Reading again through Saint Augustine’s “Confessions”: Day 4 (God, the Infinite Life and the Infinite Being, is One and the Same!)

Reading again through Saint Augustine’s “Confessions”: Day 4 (God, the Infinite Life and the Infinite Being, is One and the Same!)

“I do acknowledge you, Lord of heaven and earth, and I praise you for my first beginnings, although I cannot remember them. But you have allowed men to discover these things about themselves by watching other babies, and also to learn much from what women have to tell. I know that I was a living person at that age, and as I came towards the end of infancy I tried to find signs to convey my feelings to others. Where could such a living creature come from if not from you, O Lord? Can it be that any man has skill to fabricate himself? Or can there be some channel by which we derive our life and our very existence from other source than you? Surely we can only derive them from our Maker, from you, Lord, to whom living and being are not different things, since infinite life and infinite being are one and the same.

For you are infinite and never change. In you ‘today’ never comes to an end: and yet our ‘today’ does come to an end in you, because time, as well as everything else, exists in you. If it did not, it would have no means of passing. And since your years never come to an end, for you they are simply ‘today.’ The countless days of our lives and of our forefathers’ lives have passed by within your ‘today.’ From it they have received their due measure of duration and their very existence. And so it will be with all the other days which are still to come. But you yourself are eternally the same. In your ‘today’ you will make all that is to exist tomorrow and thereafter, and in your ‘today’ you have made all that existed yesterday for ever before.”

The Bridge: In Praise of Mr. John Lewis and Mr. C. T. Vivian!

The Bridge: In Praise of Mr. John Lewis and Mr. C. T. Vivian!

Sometimes, Black immigrants in the United States take for granted the opportunities, freedoms, and rights they have inherited just because of the resistance and courage of a few great men like Civil Rights leaders John Lewis and C. T. Vivian. We honor both of you today.

As a black man who was not born in the United States, if I can continue to breathe in this country, I owe it to brave African American men and women who have literally sacrificed their lives, shed their blood, and endured humiliation and dehumanization to make it possible for me and my children, and other blacks living in this country.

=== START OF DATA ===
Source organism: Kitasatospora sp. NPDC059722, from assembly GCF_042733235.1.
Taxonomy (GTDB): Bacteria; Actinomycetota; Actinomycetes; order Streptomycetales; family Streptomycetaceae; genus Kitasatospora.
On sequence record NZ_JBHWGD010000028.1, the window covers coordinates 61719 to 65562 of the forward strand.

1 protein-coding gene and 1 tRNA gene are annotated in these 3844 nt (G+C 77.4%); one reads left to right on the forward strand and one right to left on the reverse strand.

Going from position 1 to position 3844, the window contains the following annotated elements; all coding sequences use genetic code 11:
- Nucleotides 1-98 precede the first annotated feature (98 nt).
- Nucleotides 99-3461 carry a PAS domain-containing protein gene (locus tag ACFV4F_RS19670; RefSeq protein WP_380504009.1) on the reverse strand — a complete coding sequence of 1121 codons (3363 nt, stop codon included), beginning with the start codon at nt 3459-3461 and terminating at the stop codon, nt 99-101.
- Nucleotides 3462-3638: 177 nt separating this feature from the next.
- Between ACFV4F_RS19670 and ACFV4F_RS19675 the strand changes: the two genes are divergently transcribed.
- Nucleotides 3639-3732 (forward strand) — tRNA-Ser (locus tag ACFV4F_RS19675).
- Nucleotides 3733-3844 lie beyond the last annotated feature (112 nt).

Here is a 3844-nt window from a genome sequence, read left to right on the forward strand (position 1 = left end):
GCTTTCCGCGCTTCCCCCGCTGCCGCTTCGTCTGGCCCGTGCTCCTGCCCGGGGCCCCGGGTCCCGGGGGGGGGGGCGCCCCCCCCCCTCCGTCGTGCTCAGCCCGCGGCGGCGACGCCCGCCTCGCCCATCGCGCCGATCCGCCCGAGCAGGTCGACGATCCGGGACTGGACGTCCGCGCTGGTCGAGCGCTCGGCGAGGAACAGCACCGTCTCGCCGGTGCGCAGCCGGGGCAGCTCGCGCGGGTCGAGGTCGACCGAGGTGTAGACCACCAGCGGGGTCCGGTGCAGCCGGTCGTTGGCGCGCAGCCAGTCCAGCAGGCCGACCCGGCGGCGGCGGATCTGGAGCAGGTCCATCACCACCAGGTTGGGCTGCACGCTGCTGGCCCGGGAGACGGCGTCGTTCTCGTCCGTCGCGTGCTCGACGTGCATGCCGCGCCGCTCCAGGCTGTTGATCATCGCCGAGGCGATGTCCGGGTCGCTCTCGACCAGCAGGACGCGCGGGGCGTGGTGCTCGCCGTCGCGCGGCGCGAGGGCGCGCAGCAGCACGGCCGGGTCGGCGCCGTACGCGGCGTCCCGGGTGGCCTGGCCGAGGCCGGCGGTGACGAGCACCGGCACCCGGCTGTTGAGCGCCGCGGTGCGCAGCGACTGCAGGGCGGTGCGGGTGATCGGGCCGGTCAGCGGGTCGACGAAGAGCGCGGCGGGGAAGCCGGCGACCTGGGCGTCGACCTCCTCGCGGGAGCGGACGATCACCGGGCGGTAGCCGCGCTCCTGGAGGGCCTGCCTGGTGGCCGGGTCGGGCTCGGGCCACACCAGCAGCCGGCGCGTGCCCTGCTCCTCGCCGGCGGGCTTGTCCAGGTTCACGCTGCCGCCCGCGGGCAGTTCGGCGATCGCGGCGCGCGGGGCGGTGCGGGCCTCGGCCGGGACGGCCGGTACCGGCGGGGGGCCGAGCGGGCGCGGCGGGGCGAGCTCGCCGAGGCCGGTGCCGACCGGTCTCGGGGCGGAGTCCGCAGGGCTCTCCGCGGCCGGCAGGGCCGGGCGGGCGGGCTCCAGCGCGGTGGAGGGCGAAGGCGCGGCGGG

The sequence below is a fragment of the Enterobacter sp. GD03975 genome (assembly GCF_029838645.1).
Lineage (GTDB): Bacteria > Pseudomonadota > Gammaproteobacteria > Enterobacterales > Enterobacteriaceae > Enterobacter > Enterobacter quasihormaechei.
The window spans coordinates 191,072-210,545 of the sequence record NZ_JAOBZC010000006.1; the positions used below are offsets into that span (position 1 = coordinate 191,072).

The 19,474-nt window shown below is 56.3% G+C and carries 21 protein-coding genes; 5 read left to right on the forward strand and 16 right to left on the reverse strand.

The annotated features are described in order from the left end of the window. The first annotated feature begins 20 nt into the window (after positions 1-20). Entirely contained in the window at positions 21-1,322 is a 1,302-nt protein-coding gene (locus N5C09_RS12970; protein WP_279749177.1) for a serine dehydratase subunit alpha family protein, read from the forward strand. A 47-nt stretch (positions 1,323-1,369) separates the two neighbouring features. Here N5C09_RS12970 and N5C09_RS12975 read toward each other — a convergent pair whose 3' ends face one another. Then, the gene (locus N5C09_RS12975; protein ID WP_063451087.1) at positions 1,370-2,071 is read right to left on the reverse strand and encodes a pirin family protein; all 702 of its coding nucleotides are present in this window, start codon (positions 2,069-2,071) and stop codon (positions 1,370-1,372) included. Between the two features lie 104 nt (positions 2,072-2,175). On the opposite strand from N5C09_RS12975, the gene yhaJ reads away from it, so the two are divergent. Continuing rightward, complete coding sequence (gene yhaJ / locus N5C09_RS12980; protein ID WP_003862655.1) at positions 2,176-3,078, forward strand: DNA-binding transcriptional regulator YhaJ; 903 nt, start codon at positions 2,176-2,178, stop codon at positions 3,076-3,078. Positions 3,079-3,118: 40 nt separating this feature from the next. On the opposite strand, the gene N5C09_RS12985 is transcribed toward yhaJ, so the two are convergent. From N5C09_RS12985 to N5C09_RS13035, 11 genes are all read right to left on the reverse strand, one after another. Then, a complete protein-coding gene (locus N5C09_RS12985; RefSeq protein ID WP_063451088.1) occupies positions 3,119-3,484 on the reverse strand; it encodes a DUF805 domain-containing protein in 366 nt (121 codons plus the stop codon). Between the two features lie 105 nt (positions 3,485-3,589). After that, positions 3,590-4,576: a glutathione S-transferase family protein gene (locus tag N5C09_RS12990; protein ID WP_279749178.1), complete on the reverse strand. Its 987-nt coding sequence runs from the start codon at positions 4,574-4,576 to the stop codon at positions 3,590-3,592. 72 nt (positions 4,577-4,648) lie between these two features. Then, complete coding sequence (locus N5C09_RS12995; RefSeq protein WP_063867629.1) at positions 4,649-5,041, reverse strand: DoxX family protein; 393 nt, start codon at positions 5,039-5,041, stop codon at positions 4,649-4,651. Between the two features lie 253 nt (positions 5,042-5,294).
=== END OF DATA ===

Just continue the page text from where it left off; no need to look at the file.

Thank you, Mr. Lewis!
Thank you, Mr. Vivian!

Your labor is not and will not be in vain. We will continue the struggle for human rights and life, justice and peace, human flourishing, and to create another and better country for all in these United States of America.


The words of our departed ancest

“Love is the willingness to sacrifice, to be beaten, to go to jail, to be killed for the betterment of society rather than live out your life in silence. The Civil Rights Movement, above all, was a work of love. Yet, even fifty years later, it is rare to find anyone who would use the word love to describe what we did. We were consciously aware that unity was our ultimate goal, and if that was truly our aim, we had come to grips with the fact that after all the warring was done, reconciliation, love, and forgiveness would have the final say. Our protests were our way of standing in the truth to reach our errant brothers and sisters and encourage them to see the abiding truth that was there before the foundation of the world and would last beyond our existence—we are one people, one family. I like to use the analogy of one house to describe our kinship to all humankind. We all live together in the same house—in different rooms, perhaps, but under the same roof and within the same walls. If one section of our house begins to rot—a basement, a back room, a closed-off closet—the entire structure is in danger of collapsing. It is only by recognizing our unity that we can prevail.”

John Lewis, Across That Bridge (pp. 179-180)

“Multicultural Churches and the Rest of Us”

“Multicultural Churches and the Rest of Us”

Let’s talk for a few minutes about Multicultural Congregations or Churches in the United States! I will ask four questions. I would like us to have a conversation. Everyone is invited to participate in this conversation–both Christians and non-Christians, believers and unbelievers.

  1. If you’re currently attending a multicultural congregation, is the lead or senior pastor White or is the pastor, Black, Asian, Hispanic, Native American, etc.?
  2. It seems to me and in most cases (I could be wrong here) that non-white Christians have no problem being led by a white senior pastor. By contrast, it appears to be a problem for white Christians to sit under the authority and leadership of a Black, Asian, or Hispanic senior pastor. Am I making a false assumption here? Are there valid and biblical reasons why there’s such a gap and unbalance relating to power, authority, and pastoral ministry in multicultural congregations?